One tends to think of memory's magical kingdom as having fixed boundaries. Only shadows of the past are allowed residence and interlopers are strictly forbidden. However, the sentries can be fooled and intruders may sometimes sneak in under the cloak of familiarity if they bear a close enough resemblance to a recognised inhabitant.
"Okay, Gordie, you've lost the plot. What are you blathering on about now?" you may well be thinking. Simply this. If you're around the same age as me, you may well remember the CAPTAIN SCARLET merchandise that was available back in the 1960s, particularly the DINKY diecast vehicles like the SPV, MSV, and SPC. (Though nowadays it's usually referred to as the SSC. Perhaps it was only Dinky who called it an SPC?)
I had all of them - and still retain the set I acquired many years ago as replacements for my originals. I've had them for far longer than I ever owned their predecessors, although it doesn't actually feel like it. It's almost as if there's never been a period in my life when I was without them, and that the ones I have today are the very ones I had as a kid; hidden in a cupboard somewhere for all those years until I rediscovered them after a long period of neglect. That's not the case of course, it just seems that way.
However, there are other ways to fool the mind, and here's what I hope is an interesting example of just such an instance. Back in the very early '90s, THUNDERBIRDS enjoyed a huge resurgence in popularity when the BBC broadcast all 32 episodes on network TV for the very first time. Previously, back in the '60s (and with most subsequent repeats), they were shown in various TV regions on different days and times. Amazingly, the '90s screenings were a huge success, spawning a level of merchandise to rival that which was available during the show's heyday.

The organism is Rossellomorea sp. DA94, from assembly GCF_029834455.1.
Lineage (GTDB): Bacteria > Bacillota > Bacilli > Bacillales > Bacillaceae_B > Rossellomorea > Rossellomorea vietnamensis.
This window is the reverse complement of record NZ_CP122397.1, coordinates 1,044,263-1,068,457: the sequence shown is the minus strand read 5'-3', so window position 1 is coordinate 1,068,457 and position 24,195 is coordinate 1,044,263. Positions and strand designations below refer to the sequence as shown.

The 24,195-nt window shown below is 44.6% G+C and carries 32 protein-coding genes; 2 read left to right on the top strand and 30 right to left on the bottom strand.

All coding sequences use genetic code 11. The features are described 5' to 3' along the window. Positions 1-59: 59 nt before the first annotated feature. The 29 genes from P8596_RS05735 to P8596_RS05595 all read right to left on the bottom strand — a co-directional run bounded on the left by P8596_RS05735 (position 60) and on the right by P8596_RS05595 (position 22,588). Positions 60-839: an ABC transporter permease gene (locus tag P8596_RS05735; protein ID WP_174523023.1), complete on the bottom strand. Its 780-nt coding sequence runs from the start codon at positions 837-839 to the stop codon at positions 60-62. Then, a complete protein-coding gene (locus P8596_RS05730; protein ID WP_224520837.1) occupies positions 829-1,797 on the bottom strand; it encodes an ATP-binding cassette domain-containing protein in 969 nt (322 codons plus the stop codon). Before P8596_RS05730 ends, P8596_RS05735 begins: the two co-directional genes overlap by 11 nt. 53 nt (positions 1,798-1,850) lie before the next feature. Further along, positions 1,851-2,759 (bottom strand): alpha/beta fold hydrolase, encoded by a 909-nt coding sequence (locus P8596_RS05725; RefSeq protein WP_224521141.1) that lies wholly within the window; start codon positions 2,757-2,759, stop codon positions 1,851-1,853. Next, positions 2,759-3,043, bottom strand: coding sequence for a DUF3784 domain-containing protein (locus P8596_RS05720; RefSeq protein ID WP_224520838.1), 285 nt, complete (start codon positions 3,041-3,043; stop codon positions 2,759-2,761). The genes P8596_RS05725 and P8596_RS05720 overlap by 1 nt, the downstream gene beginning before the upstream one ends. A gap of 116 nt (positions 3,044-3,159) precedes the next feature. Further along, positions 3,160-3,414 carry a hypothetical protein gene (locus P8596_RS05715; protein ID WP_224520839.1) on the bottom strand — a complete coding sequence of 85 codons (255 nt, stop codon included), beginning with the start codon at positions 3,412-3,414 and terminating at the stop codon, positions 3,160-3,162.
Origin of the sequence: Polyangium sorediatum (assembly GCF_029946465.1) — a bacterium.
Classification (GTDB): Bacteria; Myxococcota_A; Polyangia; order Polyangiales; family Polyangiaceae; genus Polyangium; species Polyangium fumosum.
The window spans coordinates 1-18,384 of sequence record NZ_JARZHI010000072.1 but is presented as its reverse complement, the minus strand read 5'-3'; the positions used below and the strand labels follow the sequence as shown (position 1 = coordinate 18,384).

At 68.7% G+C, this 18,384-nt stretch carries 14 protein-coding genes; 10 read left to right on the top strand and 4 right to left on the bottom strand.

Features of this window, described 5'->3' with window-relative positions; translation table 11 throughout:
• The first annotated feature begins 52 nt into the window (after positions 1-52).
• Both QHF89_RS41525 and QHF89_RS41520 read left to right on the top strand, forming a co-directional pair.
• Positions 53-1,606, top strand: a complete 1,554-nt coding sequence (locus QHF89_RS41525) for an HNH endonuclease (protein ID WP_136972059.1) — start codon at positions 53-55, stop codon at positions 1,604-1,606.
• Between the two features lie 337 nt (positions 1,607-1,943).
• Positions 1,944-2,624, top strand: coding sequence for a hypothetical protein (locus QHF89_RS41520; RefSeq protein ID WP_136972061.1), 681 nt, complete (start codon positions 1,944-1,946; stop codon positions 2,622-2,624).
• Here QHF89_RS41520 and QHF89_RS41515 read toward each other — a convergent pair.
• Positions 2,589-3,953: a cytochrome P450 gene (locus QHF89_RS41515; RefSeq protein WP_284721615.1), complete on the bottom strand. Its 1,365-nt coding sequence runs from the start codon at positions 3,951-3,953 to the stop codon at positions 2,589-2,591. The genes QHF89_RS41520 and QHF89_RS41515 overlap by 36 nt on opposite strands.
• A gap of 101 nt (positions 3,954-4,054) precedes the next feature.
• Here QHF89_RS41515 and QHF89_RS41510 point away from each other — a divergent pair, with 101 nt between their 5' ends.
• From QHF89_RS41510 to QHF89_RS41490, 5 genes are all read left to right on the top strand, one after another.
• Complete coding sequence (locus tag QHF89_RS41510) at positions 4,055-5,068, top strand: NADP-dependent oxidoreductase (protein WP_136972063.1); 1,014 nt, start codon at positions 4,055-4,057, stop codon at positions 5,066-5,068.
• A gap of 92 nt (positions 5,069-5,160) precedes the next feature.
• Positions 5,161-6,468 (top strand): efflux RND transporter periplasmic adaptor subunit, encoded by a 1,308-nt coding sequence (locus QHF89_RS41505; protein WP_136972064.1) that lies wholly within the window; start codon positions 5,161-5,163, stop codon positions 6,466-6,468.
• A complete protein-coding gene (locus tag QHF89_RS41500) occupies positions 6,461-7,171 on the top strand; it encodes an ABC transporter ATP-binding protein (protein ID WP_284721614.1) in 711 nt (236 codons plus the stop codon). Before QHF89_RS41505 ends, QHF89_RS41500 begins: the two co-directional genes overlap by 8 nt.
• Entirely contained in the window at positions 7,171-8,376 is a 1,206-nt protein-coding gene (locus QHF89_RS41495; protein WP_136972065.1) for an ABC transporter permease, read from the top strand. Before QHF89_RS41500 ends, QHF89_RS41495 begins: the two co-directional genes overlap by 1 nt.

The BBC tried again with STINGRAY and CAPTAIN SCARLET, but met with a more muted response from viewers. However, having anticipated the same kind of enthusiastic reaction that INTERNATIONAL RESCUE had enjoyed; toy manufacturers launched all sorts of items to tie-in with the expected demand for all things GERRY ANDERSON.
Such an item was the SPV 'play set' by VIVID IMAGINATIONS, pictured in this post. Now, here's the thing: I obviously bought this as a collector's piece, not to play with - and I purchased it while living in my present abode, with where one would naturally assume I would associate it. But no, whenever I cast eyes on it, I seem to see myself, as a kid, sitting on the doorstep in the back garden of my old house, playing with this exact same vehicle - even though this specific toy didn't exist at the time and wasn't made until around a quarter of a century later.
So vivid is the image that it does indeed seem like an actual memory - as opposed to what is obviously merely my imagination (see what I did there?), facilitated by the fact that I associate the familiar design of the vehicle with a particular period from my past. In short, it's a perfect fit - and seems more at home in my memories of 1968 than of when I actually obtained it.
Funny how the mind can play such tricks, isn't it? I believe it's called 'false memory syndrome', which is perhaps where 'Deja vu'-type feelings spring from. Anyone got any similar experiences they'd care to share? Feel free to let loose in the comments section.